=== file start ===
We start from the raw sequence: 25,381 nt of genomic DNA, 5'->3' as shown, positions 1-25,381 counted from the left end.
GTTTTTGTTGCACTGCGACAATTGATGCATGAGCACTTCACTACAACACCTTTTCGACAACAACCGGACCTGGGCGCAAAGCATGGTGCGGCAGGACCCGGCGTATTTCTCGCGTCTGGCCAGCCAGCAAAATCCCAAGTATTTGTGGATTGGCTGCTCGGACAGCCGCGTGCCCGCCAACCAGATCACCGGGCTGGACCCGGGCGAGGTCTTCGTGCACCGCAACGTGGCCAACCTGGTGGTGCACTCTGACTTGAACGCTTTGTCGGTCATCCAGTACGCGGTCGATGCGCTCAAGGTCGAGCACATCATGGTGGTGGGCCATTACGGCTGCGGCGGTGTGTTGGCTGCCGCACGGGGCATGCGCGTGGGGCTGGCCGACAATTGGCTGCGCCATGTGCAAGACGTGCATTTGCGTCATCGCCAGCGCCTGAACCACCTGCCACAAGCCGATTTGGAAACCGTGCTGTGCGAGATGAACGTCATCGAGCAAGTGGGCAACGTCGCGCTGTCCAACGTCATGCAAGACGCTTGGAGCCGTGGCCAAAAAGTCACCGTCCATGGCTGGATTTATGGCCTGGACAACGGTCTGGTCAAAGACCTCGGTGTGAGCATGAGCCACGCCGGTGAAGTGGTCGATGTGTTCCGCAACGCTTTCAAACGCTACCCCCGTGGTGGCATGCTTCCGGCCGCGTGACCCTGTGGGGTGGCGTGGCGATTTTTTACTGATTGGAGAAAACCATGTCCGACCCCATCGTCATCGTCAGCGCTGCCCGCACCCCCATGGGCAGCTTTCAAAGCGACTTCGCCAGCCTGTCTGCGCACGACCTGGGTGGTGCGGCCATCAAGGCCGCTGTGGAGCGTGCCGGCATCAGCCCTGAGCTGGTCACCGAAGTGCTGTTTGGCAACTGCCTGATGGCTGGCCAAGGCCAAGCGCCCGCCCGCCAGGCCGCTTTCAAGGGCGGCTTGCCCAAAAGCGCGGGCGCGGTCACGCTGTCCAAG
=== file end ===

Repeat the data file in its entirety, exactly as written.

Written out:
We start from the raw sequence: 25,381 nt of genomic DNA, 5'->3' as shown, positions 1-25,381 counted from the left end.
GTTTTTGTTGCACTGCGACAATTGATGCATGAGCACTTCACTACAACACCTTTTCGACAACAACCGGACCTGGGCGCAAAGCATGGTGCGGCAGGACCCGGCGTATTTCTCGCGTCTGGCCAGCCAGCAAAATCCCAAGTATTTGTGGATTGGCTGCTCGGACAGCCGCGTGCCCGCCAACCAGATCACCGGGCTGGACCCGGGCGAGGTCTTCGTGCACCGCAACGTGGCCAACCTGGTGGTGCACTCTGACTTGAACGCTTTGTCGGTCATCCAGTACGCGGTCGATGCGCTCAAGGTCGAGCACATCATGGTGGTGGGCCATTACGGCTGCGGCGGTGTGTTGGCTGCCGCACGGGGCATGCGCGTGGGGCTGGCCGACAATTGGCTGCGCCATGTGCAAGACGTGCATTTGCGTCATCGCCAGCGCCTGAACCACCTGCCACAAGCCGATTTGGAAACCGTGCTGTGCGAGATGAACGTCATCGAGCAAGTGGGCAACGTCGCGCTGTCCAACGTCATGCAAGACGCTTGGAGCCGTGGCCAAAAAGTCACCGTCCATGGCTGGATTTATGGCCTGGACAACGGTCTGGTCAAAGACCTCGGTGTGAGCATGAGCCACGCCGGTGAAGTGGTCGATGTGTTCCGCAACGCTTTCAAACGCTACCCCCGTGGTGGCATGCTTCCGGCCGCGTGACCCTGTGGGGTGGCGTGGCGATTTTTTACTGATTGGAGAAAACCATGTCCGACCCCATCGTCATCGTCAGCGCTGCCCGCACCCCCATGGGCAGCTTTCAAAGCGACTTCGCCAGCCTGTCTGCGCACGACCTGGGTGGTGCGGCCATCAAGGCCGCTGTGGAGCGTGCCGGCATCAGCCCTGAGCTGGTCACCGAAGTGCTGTTTGGCAACTGCCTGATGGCTGGCCAAGGCCAAGCGCCCGCCCGCCAGGCCGCTTTCAAGGGCGGCTTGCCCAAAAGCGCGGGCGCGGTCACGCTGTCCAAG